The film Volver and Sigmund Freud’s literary essay, “The Uncanny” share a few strong connections as far as how this feeling is demonstrated in the film. Freud explains that the uncanny is a complex term to explain, mostly due to the fact that it is an emotional effect created within a person at certain sights, sounds, or feelings unique to each individual, making the uncanny experience different from person to person. It is a feeling that may create uncertainty within a person that causes them to feel fear or uncomfortable for a reason they cannot understand. This emotional response’s cause has been linked to the German word “unheimlich”, which is summed up at the end of Freud’s essay as the “… uncanny [that] is in reality nothing new or foreign, but something familiar and old- established in the mind that has been estranged only by the process of repression… the factor of repression enables us, therefore, to understand… the uncanny as something which ought to have been kept concealed but which nevertheless comes to light” (Rivkin 429).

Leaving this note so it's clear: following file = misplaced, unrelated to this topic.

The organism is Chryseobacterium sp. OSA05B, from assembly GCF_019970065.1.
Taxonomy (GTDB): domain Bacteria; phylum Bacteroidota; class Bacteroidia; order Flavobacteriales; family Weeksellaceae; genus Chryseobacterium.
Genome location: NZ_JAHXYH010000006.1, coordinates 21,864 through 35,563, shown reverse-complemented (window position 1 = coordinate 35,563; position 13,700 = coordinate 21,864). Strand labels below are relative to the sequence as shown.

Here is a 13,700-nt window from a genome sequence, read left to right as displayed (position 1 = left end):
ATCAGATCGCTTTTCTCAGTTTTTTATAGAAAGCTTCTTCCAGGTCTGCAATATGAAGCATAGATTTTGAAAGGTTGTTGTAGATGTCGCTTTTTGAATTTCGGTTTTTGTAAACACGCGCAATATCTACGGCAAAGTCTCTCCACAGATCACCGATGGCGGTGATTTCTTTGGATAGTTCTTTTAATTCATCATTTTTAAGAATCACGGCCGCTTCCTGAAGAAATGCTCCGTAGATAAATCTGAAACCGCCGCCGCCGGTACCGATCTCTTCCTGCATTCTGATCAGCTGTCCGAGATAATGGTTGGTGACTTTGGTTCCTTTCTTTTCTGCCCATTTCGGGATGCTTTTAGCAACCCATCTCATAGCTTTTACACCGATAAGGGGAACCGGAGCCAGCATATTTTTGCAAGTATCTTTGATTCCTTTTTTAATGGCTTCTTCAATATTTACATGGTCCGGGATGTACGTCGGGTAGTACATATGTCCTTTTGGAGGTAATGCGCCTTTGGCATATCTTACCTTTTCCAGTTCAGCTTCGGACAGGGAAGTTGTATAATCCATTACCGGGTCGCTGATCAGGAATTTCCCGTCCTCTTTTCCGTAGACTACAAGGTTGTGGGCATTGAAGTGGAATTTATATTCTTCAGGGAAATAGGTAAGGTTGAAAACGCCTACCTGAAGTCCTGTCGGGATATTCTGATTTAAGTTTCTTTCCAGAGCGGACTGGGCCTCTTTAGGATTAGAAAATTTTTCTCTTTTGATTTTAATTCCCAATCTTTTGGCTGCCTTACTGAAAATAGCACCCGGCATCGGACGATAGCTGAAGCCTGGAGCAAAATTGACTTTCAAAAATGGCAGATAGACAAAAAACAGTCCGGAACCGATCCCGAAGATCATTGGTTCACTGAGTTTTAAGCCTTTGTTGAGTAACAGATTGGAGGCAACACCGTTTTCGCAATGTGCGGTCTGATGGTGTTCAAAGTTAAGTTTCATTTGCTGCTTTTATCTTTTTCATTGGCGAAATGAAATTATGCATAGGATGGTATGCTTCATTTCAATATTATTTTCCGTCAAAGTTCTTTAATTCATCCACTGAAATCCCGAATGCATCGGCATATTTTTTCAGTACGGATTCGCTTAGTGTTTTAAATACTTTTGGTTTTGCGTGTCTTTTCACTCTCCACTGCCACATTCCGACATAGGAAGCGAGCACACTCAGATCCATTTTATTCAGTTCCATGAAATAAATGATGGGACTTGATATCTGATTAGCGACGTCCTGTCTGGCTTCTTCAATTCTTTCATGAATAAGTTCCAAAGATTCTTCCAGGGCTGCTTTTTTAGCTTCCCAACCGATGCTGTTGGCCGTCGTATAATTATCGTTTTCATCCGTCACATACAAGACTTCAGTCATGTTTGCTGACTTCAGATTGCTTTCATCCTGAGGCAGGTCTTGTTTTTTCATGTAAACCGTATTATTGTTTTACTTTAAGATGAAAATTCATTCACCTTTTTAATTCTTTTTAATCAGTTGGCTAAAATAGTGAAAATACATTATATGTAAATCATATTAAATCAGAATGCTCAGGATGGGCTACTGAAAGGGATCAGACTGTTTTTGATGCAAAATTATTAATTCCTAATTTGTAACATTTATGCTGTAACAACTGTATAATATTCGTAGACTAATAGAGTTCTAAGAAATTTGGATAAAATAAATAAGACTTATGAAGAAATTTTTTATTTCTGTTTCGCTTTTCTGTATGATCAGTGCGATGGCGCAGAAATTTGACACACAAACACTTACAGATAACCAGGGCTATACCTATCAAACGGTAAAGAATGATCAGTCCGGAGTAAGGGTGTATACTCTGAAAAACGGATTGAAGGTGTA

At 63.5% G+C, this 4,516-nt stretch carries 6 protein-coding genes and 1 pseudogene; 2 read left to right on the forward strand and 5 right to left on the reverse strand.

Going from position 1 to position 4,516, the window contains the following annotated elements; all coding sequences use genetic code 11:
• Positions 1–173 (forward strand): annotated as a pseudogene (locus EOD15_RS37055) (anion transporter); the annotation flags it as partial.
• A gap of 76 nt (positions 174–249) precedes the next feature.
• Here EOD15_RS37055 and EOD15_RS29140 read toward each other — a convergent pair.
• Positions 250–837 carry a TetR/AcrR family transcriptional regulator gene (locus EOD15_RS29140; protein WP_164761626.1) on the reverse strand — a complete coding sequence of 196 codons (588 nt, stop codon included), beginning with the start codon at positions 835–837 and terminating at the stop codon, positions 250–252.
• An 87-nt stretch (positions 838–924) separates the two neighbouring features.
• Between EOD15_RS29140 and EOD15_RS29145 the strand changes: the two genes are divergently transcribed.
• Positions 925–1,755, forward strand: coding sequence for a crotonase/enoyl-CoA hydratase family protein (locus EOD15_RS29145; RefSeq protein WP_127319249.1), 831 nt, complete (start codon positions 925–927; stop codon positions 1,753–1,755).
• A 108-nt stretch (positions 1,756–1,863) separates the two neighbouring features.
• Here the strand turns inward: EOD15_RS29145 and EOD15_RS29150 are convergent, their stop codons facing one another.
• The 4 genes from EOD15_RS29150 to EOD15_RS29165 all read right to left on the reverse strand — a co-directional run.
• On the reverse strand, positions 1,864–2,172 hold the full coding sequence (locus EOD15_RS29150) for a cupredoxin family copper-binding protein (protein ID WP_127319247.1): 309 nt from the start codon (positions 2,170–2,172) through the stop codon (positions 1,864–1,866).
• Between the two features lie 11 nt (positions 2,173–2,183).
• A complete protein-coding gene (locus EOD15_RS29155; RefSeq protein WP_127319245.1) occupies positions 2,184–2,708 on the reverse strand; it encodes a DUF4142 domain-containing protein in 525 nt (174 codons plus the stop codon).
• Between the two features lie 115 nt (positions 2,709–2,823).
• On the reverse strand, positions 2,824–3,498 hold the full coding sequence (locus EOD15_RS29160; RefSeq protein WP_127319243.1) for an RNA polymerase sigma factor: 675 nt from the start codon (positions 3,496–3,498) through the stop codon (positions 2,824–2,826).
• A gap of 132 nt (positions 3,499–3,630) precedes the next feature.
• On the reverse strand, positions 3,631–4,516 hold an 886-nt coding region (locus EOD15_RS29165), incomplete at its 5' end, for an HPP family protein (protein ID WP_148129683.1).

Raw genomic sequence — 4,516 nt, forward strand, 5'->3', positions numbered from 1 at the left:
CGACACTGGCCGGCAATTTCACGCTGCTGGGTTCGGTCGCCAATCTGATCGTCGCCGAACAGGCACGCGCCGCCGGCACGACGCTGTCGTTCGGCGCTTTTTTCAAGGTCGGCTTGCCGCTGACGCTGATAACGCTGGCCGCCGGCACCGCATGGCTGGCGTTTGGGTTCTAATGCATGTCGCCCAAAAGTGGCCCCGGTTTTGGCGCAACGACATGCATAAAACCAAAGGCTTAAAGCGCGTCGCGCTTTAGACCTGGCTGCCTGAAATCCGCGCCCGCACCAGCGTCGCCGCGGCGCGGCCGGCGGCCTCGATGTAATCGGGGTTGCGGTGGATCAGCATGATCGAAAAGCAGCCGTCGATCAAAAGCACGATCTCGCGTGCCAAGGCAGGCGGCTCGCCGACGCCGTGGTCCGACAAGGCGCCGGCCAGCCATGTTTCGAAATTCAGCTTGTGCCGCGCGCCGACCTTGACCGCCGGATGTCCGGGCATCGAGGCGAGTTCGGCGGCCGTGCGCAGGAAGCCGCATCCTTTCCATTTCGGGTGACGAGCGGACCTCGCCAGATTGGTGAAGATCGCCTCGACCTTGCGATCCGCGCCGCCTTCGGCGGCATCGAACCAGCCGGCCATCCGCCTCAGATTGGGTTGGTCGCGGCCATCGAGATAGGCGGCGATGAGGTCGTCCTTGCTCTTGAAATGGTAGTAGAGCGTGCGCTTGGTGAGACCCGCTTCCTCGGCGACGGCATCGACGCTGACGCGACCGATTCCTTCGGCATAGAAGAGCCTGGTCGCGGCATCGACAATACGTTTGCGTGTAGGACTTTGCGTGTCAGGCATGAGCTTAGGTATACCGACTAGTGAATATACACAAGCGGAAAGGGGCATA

This concept is demonstrated throughout Volver and Raimunda’s mannerisms, as her secret past is uncovered further and further. At the beginning of the film, when Raimunda and her daughter first arrive home, Paco stares between Paula’s legs. Although the position that she is sitting in is a comfortable position, and should be appropriate around parents, Raimunda has some sort of instinct kick in that tells her to have her daughter sit in a less provocative position because she has some sort of “uncanny” sensation that something in the situation is very wrong. Later on, when Paco pushes Raimunda to have sex with him, she begins to cry as she listens to Paco masturbate, something that would not usually bother her. However, it can be suggested that her tears are related to her father raping and impregnating her, because of the concept of the ego and id. Since the experience of being raped was too traumatic for her to be able to handle, she repressed these memories throughout her entire life within her id, or unconsciousness. Perhaps it is Paco’s insisting physical activity, or perhaps the sound of his pants calls forth a memory of her father deep from her id without fully bringing it to the surface, which is why she cries over something that she might not be affected by otherwise.